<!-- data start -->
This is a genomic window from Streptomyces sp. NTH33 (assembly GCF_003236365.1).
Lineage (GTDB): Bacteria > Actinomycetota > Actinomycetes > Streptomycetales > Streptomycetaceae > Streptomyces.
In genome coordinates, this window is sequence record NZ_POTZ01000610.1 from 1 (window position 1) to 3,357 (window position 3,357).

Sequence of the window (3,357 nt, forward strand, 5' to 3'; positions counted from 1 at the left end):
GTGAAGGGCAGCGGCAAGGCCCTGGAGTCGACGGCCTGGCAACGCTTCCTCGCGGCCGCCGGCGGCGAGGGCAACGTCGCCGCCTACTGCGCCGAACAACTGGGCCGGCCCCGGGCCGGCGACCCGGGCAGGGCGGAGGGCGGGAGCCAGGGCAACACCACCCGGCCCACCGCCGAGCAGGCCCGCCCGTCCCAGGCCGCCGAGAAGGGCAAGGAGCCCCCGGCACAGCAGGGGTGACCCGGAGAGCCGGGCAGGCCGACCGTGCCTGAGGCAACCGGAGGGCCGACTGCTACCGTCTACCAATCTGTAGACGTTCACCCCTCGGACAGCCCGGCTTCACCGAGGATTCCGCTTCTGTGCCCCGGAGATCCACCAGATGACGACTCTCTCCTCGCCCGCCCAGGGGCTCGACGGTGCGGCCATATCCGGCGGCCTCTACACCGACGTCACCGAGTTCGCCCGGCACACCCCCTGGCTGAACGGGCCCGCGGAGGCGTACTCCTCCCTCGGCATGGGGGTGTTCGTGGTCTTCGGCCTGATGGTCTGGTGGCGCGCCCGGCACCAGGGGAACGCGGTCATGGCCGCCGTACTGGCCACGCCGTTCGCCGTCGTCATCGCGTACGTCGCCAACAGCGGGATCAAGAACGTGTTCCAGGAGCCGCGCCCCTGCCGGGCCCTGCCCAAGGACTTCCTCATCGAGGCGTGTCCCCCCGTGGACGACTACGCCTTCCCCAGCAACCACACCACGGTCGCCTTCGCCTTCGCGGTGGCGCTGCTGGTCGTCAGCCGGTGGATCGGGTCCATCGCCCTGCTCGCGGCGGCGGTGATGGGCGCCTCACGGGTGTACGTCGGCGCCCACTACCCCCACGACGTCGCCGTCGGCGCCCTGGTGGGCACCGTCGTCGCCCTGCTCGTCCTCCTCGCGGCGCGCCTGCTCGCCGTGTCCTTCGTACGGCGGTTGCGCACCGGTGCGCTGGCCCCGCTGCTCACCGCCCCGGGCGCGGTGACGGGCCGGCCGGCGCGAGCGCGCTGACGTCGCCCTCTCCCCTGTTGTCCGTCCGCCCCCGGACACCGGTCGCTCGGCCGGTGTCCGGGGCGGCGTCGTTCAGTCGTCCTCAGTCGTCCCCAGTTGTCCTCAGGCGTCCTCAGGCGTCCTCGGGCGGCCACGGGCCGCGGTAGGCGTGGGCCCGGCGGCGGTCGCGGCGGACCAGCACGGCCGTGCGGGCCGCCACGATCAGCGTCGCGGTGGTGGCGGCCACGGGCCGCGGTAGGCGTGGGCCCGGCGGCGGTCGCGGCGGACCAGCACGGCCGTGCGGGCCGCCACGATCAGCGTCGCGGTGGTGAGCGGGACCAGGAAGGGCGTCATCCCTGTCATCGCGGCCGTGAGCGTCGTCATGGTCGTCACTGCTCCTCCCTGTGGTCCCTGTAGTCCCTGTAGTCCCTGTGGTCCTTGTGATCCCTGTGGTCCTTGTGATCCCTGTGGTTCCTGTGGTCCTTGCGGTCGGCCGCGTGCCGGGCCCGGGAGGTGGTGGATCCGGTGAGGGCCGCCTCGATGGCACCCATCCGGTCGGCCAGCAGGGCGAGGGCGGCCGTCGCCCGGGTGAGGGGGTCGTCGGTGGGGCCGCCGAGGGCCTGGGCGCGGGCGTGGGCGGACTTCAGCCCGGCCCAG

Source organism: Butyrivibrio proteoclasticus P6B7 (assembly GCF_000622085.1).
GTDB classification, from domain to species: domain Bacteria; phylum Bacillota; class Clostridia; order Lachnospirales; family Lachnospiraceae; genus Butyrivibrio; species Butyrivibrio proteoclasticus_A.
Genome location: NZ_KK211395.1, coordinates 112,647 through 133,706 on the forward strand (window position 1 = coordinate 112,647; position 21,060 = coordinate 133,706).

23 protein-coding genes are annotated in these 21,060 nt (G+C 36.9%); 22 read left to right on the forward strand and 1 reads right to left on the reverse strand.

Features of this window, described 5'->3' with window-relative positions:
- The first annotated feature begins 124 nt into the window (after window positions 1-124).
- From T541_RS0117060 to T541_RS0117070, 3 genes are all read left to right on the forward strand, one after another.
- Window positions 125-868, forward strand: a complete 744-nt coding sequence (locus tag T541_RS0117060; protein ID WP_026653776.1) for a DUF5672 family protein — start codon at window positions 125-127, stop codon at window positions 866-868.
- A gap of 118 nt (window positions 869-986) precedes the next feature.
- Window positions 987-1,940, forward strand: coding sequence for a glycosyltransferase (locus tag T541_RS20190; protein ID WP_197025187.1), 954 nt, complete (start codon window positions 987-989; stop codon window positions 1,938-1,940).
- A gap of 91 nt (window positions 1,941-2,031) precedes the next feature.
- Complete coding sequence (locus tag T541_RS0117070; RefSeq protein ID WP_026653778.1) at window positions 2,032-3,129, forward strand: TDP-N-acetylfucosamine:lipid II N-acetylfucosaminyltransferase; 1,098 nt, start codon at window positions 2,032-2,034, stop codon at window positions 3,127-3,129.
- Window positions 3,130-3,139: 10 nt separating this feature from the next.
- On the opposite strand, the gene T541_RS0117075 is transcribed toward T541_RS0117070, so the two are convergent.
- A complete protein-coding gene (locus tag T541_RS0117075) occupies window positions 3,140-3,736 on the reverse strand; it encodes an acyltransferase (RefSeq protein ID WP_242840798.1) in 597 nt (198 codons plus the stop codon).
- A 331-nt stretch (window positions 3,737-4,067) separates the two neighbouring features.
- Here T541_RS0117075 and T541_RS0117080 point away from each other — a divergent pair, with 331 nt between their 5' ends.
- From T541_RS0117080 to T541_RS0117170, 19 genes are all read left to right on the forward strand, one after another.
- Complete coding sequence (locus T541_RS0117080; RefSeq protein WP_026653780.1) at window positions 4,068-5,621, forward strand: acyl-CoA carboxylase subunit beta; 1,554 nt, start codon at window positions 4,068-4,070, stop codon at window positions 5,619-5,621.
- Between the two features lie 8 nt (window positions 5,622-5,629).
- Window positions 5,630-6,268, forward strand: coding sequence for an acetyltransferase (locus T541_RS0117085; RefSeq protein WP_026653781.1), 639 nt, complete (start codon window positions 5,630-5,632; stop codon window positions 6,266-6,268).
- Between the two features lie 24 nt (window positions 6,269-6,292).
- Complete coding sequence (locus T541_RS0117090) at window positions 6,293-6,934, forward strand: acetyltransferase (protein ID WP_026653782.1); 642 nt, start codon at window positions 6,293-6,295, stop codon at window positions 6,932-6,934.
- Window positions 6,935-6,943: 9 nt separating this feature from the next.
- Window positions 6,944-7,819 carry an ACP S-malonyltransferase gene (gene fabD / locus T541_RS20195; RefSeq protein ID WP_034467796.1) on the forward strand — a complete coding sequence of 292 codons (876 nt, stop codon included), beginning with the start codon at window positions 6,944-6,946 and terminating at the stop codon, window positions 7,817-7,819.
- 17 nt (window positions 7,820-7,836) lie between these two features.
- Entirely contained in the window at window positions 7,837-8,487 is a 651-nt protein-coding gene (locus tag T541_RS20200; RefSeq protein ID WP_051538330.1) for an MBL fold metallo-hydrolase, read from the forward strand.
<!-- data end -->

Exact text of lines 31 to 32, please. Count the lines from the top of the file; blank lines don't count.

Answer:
- 17 nt (window positions 7,820-7,836) lie between these two features.
- Entirely contained in the window at window positions 7,837-8,487 is a 651-nt protein-coding gene (locus tag T541_RS20200; RefSeq protein ID WP_051538330.1) for an MBL fold metallo-hydrolase, read from the forward strand.